Netflix isn’t threatened by Baby Yoda and has the chart to prove it

Streaming company keener than ever to talk up popularity of its ever-expanding content

Google hit: Henry Cavill as Geralt of Rivia in Netflix series The Witcher.

Google hit: Henry Cavill as Geralt of Rivia in Netflix series The Witcher.

 

Streaming leader Netflix fervently believes that there is room for Disney+, Apple TV+ and other new entrants to the subscription video-on-demand market that Netflix has dominated up to now. All can grow, or continue to grow, at the expense of poor old linear television, it says.

Sometimes Netflix has an interesting way of showing it’s not bothered though. In its latest letter to shareholders, it slipped in a metric more usually found in internal presentations: Google Trends.

“As an example” of how it can continue to prosper, Netflix displayed a chart showing how global online searches for its series The Witcher managed a far more impressive spike than that recorded by three rival shows, including The Mandalorian, the Disney+ Star Wars spin-off series featuring none other than Baby Yoda.

Its own footnote reveals one reason why The Witcher’s search margin was so wide: while the fantasy epic starring Henry Cavill was available everywhere Netflix is available (some 190 countries), so far Disney+ is only in the US, Canada, Australia and New Zealand. When Disney+ launches across western European markets including Ireland on March 24th, The Mandalorian will arrive with months of Baby Yoda hype in the bag.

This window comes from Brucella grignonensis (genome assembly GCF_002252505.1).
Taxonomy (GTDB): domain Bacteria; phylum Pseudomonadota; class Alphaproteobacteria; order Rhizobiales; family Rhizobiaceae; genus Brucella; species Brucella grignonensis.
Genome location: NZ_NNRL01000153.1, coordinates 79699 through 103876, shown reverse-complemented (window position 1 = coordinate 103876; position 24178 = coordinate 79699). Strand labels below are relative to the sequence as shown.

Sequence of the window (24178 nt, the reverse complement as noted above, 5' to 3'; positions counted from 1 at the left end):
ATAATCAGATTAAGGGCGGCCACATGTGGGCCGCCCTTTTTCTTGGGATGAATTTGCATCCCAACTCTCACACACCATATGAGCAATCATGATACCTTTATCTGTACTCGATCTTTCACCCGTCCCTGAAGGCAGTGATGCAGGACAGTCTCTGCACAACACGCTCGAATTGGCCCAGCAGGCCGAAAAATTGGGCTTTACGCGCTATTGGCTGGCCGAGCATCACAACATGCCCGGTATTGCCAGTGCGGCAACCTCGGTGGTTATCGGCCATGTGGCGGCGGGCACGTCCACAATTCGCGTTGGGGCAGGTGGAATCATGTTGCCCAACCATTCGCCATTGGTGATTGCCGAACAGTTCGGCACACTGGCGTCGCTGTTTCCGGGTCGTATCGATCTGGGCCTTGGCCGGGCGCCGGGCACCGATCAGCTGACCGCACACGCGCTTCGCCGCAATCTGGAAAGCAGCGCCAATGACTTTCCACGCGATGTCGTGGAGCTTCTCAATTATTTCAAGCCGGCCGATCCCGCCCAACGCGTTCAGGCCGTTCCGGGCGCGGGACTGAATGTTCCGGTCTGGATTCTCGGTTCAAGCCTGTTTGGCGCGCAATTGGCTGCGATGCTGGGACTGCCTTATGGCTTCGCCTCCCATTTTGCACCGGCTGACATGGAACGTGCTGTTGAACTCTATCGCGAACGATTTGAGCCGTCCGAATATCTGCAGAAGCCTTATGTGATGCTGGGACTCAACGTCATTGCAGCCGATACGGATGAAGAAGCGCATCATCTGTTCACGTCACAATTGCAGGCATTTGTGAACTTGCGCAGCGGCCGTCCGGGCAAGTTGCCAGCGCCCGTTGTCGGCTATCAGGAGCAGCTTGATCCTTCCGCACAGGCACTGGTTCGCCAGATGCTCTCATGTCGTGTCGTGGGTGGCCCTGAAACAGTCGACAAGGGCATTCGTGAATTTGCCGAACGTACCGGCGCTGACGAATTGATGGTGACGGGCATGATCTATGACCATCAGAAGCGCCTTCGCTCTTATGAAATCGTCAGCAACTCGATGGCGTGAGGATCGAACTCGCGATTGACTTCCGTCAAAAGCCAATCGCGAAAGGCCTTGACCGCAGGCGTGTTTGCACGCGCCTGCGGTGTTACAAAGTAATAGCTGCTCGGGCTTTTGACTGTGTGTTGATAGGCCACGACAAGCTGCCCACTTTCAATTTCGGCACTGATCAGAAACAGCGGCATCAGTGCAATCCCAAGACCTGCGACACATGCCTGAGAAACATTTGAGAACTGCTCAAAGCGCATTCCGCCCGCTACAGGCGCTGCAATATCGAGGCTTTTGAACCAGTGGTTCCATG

Staggering popularity

That’s not to say that The Witcher wasn’t a hit for Netflix. According to the platform, some 76 million households – staggeringly, almost half of its worldwide subscriber base – chose to watch it in its first four weeks of release.

This is based on Netflix’s newly adopted measurement method in which subscribers only have to watch two minutes of a film or episode to be counted as a viewing household. Before, households had to watch 70 per cent of the title to be included in the statistics.

At this point, it becomes almost mandatory to state that Netflix’s figures are not independently verified. But perhaps it’s worth remembering that before December 2018, Netflix gave no numerical indication of the popularity of its content at all. It used to argue that only subscriber trends and totals were important. Now, it seems, there’s space for a much wider array of data, which investors are free to interpret as they wish.

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